If you're looking for a good PI mystery, I would suggest two other recent titles: LITTLE GIRL LOST by Richard Aleas and BIG CITY, BAD BLOOD by Sean Chercover. Both these novels are very well written, but have much stronger plots and characters.
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5 of 5 people found the following review helpful By A. Ross HALL OF FAMETOP 1000 REVIEWERVINE VOICE on January 22, 2009
Format: Paperback
If you're looking for a reasonably entertaining and utterly disposable modern crime novel, this should suffice. As the debut novel from the co-creator of the TV show "Cold Case Files," it should come as no surprise that the Chicago-set story is sparked by the reinvestigation of a buried old crime, and that advances in forensic science play a large role in the plot. The tone is neo-hard boiled, with the author striving for the stylish patter of Raymond Chandler, and generally sounding forced. What might work in the mouth of Bogart generally sounds contrived in the mouth of Michael Kelly, the book's Irish-American ex-cop protagonist.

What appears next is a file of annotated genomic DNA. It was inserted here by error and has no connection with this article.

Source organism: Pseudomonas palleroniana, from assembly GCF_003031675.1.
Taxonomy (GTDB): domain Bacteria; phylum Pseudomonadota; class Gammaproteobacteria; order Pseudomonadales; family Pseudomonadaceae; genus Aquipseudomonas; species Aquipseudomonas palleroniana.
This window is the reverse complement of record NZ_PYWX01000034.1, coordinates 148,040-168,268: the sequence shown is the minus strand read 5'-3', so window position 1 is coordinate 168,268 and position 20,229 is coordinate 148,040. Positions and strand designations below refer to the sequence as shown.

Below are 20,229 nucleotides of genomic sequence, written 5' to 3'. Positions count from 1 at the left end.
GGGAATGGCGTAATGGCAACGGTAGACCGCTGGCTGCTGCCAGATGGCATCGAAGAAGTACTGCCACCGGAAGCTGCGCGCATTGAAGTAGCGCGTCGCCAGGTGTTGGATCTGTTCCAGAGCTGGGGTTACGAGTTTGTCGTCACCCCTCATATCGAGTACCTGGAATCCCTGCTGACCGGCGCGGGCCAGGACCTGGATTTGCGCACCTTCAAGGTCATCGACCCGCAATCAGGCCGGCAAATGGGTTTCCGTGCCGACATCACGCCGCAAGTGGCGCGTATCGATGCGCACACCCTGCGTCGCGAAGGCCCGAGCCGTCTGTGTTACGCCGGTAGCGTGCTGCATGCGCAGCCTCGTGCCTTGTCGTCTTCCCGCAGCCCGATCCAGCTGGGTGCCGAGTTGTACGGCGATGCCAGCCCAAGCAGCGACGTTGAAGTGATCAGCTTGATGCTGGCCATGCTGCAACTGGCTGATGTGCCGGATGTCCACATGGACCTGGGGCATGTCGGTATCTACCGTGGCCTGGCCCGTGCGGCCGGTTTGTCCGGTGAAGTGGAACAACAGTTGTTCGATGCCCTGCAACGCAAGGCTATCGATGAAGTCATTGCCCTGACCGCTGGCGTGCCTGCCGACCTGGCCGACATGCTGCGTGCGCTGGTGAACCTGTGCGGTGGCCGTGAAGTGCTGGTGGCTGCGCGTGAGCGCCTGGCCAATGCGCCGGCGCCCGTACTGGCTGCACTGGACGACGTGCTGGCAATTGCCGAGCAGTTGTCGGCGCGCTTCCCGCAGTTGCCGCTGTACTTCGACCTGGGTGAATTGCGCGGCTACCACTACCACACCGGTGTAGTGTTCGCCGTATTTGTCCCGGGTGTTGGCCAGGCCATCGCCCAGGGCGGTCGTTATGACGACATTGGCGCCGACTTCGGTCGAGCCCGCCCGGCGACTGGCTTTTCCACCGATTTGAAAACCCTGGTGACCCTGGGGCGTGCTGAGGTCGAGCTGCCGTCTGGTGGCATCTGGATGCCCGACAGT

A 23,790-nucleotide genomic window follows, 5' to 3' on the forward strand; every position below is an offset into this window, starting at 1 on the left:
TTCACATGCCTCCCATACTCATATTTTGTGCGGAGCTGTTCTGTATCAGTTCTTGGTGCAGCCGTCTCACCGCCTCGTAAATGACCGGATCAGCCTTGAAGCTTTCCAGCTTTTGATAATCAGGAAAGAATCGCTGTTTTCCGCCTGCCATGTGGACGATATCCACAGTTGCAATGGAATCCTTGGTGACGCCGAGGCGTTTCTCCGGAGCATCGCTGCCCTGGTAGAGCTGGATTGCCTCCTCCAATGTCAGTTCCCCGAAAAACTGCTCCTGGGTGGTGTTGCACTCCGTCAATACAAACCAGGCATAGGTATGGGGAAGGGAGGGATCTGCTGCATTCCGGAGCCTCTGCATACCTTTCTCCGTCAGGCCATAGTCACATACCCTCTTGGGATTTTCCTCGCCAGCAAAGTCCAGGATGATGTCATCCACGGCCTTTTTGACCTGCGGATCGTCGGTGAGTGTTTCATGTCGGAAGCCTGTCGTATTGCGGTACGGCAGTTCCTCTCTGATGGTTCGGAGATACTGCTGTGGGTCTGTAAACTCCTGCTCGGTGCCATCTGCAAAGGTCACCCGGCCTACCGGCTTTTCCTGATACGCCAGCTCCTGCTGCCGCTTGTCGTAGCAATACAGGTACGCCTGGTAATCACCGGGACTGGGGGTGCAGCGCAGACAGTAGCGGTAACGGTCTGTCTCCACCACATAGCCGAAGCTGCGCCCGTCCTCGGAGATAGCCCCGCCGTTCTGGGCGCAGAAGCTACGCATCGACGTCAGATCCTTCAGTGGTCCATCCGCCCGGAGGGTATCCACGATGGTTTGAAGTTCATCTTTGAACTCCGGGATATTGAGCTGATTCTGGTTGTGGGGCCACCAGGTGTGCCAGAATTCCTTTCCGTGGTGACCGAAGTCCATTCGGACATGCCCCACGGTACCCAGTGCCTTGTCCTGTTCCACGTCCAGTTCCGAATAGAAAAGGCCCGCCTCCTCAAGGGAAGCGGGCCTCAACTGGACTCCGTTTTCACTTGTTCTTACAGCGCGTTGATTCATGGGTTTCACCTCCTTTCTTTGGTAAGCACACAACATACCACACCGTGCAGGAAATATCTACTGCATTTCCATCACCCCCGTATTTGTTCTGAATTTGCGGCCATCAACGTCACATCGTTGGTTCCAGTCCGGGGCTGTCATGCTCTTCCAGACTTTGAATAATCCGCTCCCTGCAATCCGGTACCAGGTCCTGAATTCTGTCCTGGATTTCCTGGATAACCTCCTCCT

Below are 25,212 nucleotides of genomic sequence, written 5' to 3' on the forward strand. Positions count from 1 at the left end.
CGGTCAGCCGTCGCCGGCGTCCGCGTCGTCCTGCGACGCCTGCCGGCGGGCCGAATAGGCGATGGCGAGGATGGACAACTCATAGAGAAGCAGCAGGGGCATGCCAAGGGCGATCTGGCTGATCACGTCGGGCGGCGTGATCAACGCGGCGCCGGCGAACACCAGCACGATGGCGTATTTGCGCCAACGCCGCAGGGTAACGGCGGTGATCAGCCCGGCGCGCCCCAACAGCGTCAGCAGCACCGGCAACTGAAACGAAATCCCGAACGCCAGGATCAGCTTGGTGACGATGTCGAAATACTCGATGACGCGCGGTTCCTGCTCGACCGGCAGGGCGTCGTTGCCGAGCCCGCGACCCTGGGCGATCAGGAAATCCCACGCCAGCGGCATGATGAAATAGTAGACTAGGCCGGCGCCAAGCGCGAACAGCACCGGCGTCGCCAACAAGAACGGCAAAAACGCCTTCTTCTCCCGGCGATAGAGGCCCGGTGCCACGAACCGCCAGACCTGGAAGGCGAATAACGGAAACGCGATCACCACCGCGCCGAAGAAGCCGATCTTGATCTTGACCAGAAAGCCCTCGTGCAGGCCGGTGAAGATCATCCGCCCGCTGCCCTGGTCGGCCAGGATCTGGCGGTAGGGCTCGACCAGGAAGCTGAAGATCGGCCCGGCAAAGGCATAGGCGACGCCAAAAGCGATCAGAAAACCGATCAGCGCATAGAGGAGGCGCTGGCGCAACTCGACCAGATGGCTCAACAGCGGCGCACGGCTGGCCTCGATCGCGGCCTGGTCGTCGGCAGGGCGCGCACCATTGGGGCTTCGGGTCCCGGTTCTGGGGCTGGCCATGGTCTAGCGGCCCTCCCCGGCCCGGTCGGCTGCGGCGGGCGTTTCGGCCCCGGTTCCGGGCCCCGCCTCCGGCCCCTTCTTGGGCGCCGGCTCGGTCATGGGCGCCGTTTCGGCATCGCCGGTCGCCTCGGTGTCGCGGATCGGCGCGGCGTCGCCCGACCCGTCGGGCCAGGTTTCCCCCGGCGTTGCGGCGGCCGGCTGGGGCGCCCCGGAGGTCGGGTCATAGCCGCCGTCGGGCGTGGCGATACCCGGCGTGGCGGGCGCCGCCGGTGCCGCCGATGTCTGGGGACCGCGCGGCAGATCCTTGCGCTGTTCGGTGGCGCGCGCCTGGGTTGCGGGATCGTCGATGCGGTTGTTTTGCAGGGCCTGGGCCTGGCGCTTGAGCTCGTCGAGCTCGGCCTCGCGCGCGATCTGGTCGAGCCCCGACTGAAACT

Kelly is a pretty blah hero, a cardboard collage of hundreds of other fictional private-eyes: Ex-cop? Check. Best detective on the force? Check. Railroaded out of the force? Check. A manly man? Check. Grew up tough? Check. Irish-American or Italian-American? Check. Knows how to box? Check. No apparent good friends? Check. Attractive ladies all over him? Check. Random cultural quick? Check (he likes to read ancient Greek). And so on. There's nothing to really distinguish him from hundreds of his fictional fellow detectives, and nothing about him is likely to linger in the reader's head once the final page is turned. (Except maybe that he drinks tea.)

The story kicks off with a surprise visit from Kelly's old partner (also retired from the force), who is looking into an old unsolved case of his. Only the rape and stabbing isn't just unsolved, it's been erased, and the victim has come back years later wanting to know why. This is a reasonably interesting premise with one major flaw -- the perp has to either be someone relatively powerful, or connected to someone with the access and juice to sweep a major crime completely under the rug.